Heads of all women's organizations form California's Central Committee---Cooperate with national and state defense work---Women share in $100,000 defense fund ---Colorado's organization unique---Women have equal representation on State Council---Connecticut furnishes example of perfect coordination and cooperation ---State Chairman gives story of work.

California. A Committee was organized at the request of the Woman's Committee of the National Council of Defense, and at the time of its organization was made a part of the State Council of Defense. The Committee shares the headquarters of the State Council of Defense both in Los Angeles and San Francisco, and the office expenses are borne by a monthly appropriation made to the Committee from the funds of the State Council of Defense.

The Central Committee is made up of heads of all the State organizations of women which have offered cooperation with the national and state defense work.

The first meeting for organization was held in San Francisco when an Executive Committee was elected. For convenience and efficiency several members have been elected to the Executive Committee since that date.

The first work of the Committee was the organization of the state with the counties as units. The organization of the counties was conducted on the same plan as that followed in the origination of the state. Some woman in each county was asked to act as temporary chairman to call together representatives from each organization of women in the county, from which representation the permanent officers for the county were elected. It was left to the counties themselves to choose the details of their organizations,

Most of the counties have a chairman, a vice-chairman, a secretary and treasurer. Some of the counties are organized by supervisorial districts with a chairman in each, or by incorporated towns with a chairman in each town, or by artificial districts. There is now an organization in every county of the state.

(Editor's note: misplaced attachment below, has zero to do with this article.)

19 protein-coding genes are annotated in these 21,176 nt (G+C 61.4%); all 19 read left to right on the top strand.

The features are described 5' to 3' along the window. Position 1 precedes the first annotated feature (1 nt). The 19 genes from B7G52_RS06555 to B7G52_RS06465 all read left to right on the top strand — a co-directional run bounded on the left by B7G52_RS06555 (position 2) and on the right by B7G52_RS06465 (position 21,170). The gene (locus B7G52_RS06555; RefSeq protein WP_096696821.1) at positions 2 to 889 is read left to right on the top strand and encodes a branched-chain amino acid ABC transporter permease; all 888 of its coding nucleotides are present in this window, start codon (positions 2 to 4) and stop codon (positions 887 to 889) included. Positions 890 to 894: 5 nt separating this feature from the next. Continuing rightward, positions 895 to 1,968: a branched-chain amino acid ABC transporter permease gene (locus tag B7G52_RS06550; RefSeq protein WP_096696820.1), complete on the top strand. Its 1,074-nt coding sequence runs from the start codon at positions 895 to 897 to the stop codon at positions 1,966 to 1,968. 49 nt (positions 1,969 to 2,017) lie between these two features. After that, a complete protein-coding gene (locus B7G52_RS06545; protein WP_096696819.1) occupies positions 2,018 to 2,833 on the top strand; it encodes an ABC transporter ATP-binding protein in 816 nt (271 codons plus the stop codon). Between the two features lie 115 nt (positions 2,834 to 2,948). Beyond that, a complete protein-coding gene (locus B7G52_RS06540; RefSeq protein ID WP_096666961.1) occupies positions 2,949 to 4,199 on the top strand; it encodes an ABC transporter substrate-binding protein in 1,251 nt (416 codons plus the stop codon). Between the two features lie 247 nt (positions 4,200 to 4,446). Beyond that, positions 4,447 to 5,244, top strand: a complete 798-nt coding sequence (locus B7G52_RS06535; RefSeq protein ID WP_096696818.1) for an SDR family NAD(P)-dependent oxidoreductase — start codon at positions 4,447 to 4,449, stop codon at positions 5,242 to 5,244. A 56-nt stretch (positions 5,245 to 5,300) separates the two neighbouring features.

The work of organizing a large state like California is a considerable accomplishment in itself. It was the important first step to get the machinery ready for the carrying out of plans made by the Woman's Committee of the National Council of Defense or by the State Council of Defense.

The first thing that the Committee was asked to do was to help in the campaign for the Liberty Loan bonds, A chairman for northern California and one for southern California were appointed, who did remarkably efficient work in their respective sections. The chairman of the Men's Committee for the Liberty Bond campaign said that after the Women's Committee got to work a fifty per cent. increase was noticeable in the sale of the bonds.

The principal work of the Women's Committee in the beginning was to spread the doctrine of food conservation. To do this it was necessary to mobilize a vast army of housewives, and in order to accomplish this mobilization much education was necessary. This has been along lines of the need for conservation and suggestions for ways of economizing and eliminating waste. Copies of the Hoover Food pledges have been circulated throughout the state through the chairmen of the County Committees. This has been followed by education in the scientific methods of canning, drying and preserving food given by demonstrators from the Department of Agriculture, University of California. By fall thirty counties of the state had been covered by food demonstrators, and itineraries had been planned for demonstrators in the remaining counties of the state.

Communication is kept up between the executive committee and the county chairman by circular letters which set forth plans for work and give suggestions and directions for household economy and material for publicity. Plans made for the establishment of housekeepers' institutes by the head of the Home Economics Department of the University of California were sent to each county. Cooperation has been established between this Committee and the State Library and through it with the County Libraries all over the state. There are being prepared bibliographies of all periodicals and magazines dealing with the question of food conservation and women in industry, and from time to time such other problems as are brought to the attention of the Committee.

The Committee made an investigation into the supply of labor throughout southern California and made a report of its findings to the farm labor committee of the University of California. It has also pointed out to the county chairman the necessity for vigilance in maintaining a standard of wages and conditions for women, who on account of the readjustment that will be necessitated for the drafting of men into the army will be forced into industry. The Committee has also in mind the maintenance of existing social agencies and educational standards Through the experts from the different state commissions and boards, the Committee receives plans and suggestions along the line of Americanization, industrial conditions, public health and child welfare.